Garlic bouquet

From the garden
From the garden

We began harvesting our garlic this weekend, just as we were about out of the store-bought stuff from China (which is where most American garlic comes from, just usually not labeled as such).
What we learned this year: the scapes may look cool among the flowers, and the flowers that follow may be pretty too, but they definitely take energy away from the bulbs in the ground. We cut some scapes off a month ago, left others alone, and the difference in size is remarkable.
We’ll save the bigger bulbs for our next crop (planting time is in the fall) and will eat the smaller ones. If we have enough, we’ll learn how to dry out some of our garlic so it will stay fresh longer.
Do we know what kind we have? No. Some comes a colleague who belongs to a local organic CSA (think weekly box) and kindly gave us a spare bulb, and we planted it then. I bought three bulbs (I think) from an organic farmer at our local farmers’ market last fall and planted those. The key is that it’s organic and is right for your USDA zone.
Otherwise it couldn’t be easier: Plant cloves in the fall, around when the kids go back to school (so September, though one Web site claims it’s traditional to plant on the shortest day of the year, which would be December and another says it should be six weeks before the soil freezes), with the top of the cloves pointing up, about 1″ to 2″ into the ground, harvest after kids finish school, according to Mike McGrath, and the stalks are turning brown (later than the end of school this year). Just gently dig them out with a trowel.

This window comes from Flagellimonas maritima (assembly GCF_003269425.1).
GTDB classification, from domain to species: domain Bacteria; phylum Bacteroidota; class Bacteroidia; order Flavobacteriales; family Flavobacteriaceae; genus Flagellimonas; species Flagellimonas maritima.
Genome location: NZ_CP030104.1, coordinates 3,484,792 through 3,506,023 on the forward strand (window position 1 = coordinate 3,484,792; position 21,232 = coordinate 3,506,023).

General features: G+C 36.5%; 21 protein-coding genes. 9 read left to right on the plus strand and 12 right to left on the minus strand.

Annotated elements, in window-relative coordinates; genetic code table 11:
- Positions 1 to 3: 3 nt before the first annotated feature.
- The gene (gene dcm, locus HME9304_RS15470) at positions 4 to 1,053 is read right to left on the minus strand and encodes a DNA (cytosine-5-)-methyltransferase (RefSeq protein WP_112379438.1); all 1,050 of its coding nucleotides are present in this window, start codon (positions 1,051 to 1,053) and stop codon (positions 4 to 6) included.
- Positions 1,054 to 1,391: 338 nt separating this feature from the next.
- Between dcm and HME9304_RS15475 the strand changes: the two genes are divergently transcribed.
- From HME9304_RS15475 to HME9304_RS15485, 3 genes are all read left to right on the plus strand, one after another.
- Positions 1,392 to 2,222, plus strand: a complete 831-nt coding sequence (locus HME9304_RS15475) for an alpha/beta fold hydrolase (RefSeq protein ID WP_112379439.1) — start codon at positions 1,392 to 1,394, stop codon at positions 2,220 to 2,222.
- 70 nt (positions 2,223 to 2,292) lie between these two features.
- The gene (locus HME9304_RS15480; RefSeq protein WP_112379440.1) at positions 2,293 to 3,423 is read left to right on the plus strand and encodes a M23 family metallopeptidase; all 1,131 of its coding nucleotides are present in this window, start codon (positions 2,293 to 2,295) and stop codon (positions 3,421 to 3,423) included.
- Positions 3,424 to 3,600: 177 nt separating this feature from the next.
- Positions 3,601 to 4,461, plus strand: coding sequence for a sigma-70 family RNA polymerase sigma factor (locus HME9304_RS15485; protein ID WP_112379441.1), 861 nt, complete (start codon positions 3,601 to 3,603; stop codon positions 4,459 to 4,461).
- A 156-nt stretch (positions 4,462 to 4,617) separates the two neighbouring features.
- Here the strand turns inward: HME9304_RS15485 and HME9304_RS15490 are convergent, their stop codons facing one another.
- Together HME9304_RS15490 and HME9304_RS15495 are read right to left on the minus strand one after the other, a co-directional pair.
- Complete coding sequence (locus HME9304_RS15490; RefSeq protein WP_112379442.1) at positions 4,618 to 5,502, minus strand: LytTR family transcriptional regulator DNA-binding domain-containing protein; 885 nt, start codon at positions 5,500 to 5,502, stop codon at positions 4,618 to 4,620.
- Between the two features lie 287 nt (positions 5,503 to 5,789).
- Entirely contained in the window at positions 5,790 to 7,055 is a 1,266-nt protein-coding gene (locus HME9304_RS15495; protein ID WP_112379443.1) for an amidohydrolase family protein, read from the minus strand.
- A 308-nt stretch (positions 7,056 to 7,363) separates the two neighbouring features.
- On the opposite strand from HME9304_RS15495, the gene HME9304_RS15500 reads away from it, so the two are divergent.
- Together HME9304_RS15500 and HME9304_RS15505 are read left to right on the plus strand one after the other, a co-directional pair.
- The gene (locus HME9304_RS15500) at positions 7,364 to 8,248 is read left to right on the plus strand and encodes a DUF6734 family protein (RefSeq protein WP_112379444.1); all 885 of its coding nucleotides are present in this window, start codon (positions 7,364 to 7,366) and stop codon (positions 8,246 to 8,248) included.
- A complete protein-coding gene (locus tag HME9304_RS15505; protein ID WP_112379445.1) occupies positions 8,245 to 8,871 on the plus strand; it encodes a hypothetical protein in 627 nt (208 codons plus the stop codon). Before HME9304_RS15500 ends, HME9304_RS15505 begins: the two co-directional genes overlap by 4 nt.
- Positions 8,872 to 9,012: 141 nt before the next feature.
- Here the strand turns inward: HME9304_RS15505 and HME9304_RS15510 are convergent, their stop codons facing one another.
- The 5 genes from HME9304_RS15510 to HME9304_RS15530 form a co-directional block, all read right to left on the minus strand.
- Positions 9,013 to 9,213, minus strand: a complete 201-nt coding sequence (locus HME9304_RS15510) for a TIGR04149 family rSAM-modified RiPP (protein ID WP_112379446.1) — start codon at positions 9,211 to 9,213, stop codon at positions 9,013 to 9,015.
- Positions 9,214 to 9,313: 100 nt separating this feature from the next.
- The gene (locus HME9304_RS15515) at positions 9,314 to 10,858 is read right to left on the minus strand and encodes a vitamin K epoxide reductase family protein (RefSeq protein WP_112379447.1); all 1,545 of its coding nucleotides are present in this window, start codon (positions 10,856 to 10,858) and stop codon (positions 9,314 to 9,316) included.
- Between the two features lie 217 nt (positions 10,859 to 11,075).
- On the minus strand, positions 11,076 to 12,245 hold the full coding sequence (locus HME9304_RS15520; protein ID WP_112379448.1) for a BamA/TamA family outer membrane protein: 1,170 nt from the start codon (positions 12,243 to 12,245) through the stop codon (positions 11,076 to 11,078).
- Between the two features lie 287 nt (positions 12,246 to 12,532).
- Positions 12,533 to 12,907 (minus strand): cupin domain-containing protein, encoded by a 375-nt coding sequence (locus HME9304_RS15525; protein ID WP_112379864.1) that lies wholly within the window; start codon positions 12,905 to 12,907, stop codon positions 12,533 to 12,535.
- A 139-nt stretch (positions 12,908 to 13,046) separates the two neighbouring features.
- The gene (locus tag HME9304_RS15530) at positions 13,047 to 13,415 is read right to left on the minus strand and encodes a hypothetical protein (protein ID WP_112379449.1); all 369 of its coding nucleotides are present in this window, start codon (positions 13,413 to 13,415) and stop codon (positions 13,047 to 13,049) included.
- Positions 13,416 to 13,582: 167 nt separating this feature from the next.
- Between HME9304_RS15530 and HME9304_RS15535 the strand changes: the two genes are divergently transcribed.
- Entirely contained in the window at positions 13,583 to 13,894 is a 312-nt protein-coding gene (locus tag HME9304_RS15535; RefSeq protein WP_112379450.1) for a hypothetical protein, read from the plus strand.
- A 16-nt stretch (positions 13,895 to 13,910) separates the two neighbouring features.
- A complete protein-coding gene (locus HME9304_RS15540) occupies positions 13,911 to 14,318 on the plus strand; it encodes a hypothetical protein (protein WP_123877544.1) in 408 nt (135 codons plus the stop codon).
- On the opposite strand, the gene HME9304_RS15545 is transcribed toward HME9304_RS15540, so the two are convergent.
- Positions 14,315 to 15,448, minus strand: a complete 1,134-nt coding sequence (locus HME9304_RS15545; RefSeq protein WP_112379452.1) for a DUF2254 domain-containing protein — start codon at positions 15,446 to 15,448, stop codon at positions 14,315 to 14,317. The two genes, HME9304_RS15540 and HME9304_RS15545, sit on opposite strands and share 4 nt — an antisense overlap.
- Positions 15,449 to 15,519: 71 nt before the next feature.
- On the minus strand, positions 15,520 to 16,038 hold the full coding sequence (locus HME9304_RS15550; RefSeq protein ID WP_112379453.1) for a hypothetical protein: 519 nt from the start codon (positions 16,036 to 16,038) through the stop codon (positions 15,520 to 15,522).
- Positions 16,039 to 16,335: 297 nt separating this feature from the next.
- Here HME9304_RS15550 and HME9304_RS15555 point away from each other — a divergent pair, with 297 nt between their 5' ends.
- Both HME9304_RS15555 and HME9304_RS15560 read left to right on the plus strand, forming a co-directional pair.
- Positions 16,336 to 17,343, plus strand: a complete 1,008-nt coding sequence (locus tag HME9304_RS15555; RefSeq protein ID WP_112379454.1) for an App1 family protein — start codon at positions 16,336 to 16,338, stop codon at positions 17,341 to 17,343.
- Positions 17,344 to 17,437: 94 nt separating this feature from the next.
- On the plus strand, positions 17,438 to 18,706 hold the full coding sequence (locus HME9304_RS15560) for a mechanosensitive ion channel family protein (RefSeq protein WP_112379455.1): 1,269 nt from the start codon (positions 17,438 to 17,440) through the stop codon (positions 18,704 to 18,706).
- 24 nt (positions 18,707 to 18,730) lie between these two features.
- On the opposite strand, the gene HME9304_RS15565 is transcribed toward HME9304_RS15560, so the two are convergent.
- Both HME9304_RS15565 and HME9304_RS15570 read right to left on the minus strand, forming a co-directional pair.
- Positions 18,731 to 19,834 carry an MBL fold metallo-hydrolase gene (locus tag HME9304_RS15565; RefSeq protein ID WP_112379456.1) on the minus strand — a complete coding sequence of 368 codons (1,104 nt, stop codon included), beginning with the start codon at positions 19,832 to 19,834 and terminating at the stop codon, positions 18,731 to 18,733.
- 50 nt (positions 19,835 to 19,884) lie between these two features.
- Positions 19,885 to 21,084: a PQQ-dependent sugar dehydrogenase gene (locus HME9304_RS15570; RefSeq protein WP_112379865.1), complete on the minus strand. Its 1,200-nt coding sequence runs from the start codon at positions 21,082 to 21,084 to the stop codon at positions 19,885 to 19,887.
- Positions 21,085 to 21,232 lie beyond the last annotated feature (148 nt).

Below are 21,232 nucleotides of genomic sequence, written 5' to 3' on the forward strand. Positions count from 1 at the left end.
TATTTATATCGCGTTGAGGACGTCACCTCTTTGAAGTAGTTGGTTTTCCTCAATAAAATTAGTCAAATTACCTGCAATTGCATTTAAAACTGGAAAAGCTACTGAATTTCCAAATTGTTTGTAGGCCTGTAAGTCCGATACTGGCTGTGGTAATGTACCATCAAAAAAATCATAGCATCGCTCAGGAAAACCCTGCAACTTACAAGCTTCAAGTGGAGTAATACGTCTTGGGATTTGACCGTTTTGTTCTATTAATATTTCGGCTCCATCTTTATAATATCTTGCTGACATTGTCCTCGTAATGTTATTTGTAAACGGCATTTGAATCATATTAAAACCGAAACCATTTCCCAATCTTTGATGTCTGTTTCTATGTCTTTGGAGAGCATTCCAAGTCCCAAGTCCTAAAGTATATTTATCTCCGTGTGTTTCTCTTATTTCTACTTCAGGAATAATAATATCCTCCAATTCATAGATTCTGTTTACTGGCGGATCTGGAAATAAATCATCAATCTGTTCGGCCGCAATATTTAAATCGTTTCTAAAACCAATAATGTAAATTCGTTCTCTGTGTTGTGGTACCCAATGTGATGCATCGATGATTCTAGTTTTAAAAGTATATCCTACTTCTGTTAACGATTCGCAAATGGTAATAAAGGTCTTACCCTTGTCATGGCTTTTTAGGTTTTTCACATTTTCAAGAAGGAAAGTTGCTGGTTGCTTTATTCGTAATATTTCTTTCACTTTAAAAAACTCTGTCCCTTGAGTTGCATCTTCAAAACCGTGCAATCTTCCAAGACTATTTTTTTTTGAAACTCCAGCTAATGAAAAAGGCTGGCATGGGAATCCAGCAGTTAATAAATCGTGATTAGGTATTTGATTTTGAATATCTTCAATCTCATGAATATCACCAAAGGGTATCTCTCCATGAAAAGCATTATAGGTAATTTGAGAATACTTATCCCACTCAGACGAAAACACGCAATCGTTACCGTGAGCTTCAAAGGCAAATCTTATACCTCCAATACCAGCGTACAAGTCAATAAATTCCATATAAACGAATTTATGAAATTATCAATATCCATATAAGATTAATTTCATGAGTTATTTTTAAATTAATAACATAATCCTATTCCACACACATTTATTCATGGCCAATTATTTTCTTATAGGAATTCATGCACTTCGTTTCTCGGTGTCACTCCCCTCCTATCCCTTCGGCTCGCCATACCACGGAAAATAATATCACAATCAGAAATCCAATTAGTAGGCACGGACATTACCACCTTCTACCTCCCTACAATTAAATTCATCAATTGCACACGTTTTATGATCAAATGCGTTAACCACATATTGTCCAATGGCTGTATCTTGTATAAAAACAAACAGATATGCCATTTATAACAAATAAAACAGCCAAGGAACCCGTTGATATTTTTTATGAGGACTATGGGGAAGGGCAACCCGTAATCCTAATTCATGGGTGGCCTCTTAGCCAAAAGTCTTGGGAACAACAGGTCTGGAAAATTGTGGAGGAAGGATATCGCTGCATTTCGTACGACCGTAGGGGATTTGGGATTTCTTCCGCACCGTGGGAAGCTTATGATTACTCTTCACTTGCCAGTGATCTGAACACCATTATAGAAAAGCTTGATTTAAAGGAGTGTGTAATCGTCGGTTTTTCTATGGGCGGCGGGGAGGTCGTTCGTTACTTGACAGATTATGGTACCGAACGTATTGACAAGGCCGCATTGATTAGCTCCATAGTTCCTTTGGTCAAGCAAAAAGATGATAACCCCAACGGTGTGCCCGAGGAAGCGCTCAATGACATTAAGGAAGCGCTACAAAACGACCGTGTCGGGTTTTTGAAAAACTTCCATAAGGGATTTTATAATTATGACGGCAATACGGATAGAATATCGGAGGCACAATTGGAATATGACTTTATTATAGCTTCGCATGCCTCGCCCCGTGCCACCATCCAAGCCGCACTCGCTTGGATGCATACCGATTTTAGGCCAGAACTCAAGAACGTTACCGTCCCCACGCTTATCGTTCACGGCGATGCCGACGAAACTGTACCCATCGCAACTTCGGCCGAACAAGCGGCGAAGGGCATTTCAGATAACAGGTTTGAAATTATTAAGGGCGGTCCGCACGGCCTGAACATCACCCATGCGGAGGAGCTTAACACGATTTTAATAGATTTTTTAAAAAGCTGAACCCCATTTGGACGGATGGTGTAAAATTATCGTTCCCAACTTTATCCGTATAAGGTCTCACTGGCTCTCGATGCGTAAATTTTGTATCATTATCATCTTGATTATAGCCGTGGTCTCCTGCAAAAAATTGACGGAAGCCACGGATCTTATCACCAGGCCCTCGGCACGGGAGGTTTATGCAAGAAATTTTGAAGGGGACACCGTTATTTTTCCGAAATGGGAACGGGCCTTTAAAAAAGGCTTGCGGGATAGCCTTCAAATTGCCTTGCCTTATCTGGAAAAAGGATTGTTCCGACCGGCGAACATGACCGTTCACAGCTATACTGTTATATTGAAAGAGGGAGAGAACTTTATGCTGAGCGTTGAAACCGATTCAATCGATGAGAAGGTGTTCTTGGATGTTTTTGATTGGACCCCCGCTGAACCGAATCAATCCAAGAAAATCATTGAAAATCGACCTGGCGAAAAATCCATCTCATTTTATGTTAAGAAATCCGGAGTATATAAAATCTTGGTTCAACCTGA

We tried several locations in the sun, some in our raised beds, and we mulched them with leaf mold in the fall to protect them from the cold and snow (and to improve the soil around them–we don’t use extra fertilizer.) The biggest difference so far comes from whether we cut off those curlycue scapes and made garlic scape pesto with them, or let them be. Lesson learned: cut. We’ll definitely be making more pesto next summer.
Here’s a video I found on planting garlic.

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3 thoughts on “Garlic bouquet

    1. Why not try? Can’t hurt anything. I don’t think they’ll get as big as you hope, but you may also just enjoy the look of scapes and the flower part, which I think is called bulbis. Talk to vendors at your farmers market — maybe they can suggest a good variety.

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